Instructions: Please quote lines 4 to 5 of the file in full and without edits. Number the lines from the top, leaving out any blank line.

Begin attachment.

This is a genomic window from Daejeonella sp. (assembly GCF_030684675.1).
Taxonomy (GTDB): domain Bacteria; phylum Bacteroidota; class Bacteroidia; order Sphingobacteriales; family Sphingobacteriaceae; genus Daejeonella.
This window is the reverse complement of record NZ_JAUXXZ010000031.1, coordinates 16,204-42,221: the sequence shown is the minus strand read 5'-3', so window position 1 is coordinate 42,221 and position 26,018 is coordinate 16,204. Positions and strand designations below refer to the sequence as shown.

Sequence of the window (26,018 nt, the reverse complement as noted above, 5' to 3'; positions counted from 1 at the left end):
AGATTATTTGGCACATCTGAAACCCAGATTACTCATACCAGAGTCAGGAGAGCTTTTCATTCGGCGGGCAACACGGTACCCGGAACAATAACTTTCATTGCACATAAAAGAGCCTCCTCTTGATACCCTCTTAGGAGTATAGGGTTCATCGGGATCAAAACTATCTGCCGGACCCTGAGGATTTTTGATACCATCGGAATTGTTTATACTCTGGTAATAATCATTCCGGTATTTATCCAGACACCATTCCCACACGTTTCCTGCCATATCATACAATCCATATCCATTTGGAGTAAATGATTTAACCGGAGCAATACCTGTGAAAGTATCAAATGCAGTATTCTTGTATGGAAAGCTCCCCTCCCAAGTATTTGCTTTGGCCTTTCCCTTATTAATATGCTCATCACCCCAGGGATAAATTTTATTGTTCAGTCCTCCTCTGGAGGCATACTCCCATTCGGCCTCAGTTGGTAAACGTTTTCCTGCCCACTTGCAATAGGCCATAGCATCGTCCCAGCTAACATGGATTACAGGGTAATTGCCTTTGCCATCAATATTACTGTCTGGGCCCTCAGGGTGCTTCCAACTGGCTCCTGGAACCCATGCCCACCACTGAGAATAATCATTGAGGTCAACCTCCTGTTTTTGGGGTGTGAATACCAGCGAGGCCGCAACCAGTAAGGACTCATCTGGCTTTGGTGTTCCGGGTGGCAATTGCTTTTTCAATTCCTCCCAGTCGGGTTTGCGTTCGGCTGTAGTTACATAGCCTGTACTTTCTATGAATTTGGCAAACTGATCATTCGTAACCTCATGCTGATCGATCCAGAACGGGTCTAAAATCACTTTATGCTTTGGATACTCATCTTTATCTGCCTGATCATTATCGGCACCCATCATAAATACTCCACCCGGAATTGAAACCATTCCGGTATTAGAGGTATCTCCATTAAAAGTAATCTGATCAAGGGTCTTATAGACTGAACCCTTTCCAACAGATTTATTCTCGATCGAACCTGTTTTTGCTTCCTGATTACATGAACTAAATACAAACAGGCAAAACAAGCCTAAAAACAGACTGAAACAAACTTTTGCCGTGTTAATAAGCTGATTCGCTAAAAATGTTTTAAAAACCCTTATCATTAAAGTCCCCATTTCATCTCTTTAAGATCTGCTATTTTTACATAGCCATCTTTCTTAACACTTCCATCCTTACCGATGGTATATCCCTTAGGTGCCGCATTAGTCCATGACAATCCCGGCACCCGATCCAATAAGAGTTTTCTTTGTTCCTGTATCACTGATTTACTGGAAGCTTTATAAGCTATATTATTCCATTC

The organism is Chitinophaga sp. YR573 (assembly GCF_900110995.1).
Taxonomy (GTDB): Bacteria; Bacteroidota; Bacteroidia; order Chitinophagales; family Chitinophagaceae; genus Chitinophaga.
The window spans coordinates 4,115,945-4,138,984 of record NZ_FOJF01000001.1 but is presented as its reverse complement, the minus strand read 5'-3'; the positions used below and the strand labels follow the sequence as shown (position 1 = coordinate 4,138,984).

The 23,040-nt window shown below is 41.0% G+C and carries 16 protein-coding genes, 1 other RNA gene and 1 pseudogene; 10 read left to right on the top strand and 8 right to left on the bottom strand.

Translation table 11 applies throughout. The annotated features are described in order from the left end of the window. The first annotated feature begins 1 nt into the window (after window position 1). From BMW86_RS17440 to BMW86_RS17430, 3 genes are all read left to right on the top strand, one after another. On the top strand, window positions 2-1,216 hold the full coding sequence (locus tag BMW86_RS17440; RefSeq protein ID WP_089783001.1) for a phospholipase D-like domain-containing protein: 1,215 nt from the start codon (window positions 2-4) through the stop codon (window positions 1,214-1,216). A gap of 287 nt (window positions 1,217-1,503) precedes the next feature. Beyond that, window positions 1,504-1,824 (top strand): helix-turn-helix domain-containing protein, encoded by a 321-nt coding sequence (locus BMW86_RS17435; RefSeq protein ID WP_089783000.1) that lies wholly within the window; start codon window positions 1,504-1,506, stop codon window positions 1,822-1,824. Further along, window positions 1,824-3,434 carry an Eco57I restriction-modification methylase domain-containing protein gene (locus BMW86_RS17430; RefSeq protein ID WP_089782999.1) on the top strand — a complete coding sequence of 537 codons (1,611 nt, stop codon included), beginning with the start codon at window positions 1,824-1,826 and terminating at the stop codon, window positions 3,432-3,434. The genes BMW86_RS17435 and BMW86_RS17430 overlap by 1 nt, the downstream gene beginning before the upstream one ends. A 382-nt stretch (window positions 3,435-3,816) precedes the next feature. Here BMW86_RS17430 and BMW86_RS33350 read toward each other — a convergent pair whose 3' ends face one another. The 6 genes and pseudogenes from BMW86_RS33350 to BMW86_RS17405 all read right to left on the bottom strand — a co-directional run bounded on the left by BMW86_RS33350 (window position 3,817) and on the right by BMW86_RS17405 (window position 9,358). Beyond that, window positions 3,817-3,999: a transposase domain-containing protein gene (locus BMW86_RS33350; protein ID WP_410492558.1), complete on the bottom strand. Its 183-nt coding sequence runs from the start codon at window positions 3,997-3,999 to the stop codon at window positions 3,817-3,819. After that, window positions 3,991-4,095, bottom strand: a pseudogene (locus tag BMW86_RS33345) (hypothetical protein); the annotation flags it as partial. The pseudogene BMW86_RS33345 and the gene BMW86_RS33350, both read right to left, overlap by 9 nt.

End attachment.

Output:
Sequence of the window (26,018 nt, the reverse complement as noted above, 5' to 3'; positions counted from 1 at the left end):
AGATTATTTGGCACATCTGAAACCCAGATTACTCATACCAGAGTCAGGAGAGCTTTTCATTCGGCGGGCAACACGGTACCCGGAACAATAACTTTCATTGCACATAAAAGAGCCTCCTCTTGATACCCTCTTAGGAGTATAGGGTTCATCGGGATCAAAACTATCTGCCGGACCCTGAGGATTTTTGATACCATCGGAATTGTTTATACTCTGGTAATAATCATTCCGGTATTTATCCAGACACCATTCCCACACGTTTCCTGCCATATCATACAATCCATATCCATTTGGAGTAAATGATTTAACCGGAGCAATACCTGTGAAAGTATCAAATGCAGTATTCTTGTATGGAAAGCTCCCCTCCCAAGTATTTGCTTTGGCCTTTCCCTTATTAATATGCTCATCACCCCAGGGATAAATTTTATTGTTCAGTCCTCCTCTGGAGGCATACTCCCATTCGGCCTCAGTTGGTAAACGTTTTCCTGCCCACTTGCAATAGGCCATAGCATCGTCCCAGCTAACATGGATTACAGGGTAATTGCCTTTGCCATCAATATTACTGTCTGGGCCCTCAGGGTGCTTCCAACTGGCTCCTGGAACCCATGCCCACCACTGAGAATAATCATTGAGGTCAACCTCCTGTTTTTGGGGTGTGAATACCAGCGAGGCCGCAACCAGTAAGGACTCATCTGGCTTTGGTGTTCCGGGTGGCAATTGCTTTTTCAATTCCTCCCAGTCGGGTTTGCGTTCGGCTGTAGTTACATAGCCTGTACTTTCTATGAATTTGGCAAACTGATCATTCGTAACCTCATGCTGATCGATCCAGAACGGGTCTAAAATCACTTTATGCTTTGGATACTCATCTTTATCTGCCTGATCATTATCGGCACCCATCATAAATACTCCACCCGGAATTGAAACCATTCCGGTATTAGAGGTATCTCCATTAAAAGTAATCTGATCAAGGGTCTTATAGACTGAACCCTTTCCAACAGATTTATTCTCGATCGAACCTGTTTTTGCTTCCTGATTACATGAACTAAATACAAACAGGCAAAACAAGCCTAAAAACAGACTGAAACAAACTTTTGCCGTGTTAATAAGCTGATTCGCTAAAAATGTTTTAAAAACCCTTATCATTAAAGTCCCCATTTCATCTCTTTAAGATCTGCTATTTTTACATAGCCATCTTTCTTAACACTTCCATCCTTACCGATGGTATATCCCTTAGGTGCCGCATTAGTCCATGACAATCCCGGCACCCGATCCAATAAGAGTTTTCTTTGTTCCTGTATCACTGATTTACTGGAAGCTTTATAAGCTATATTATTCCATTC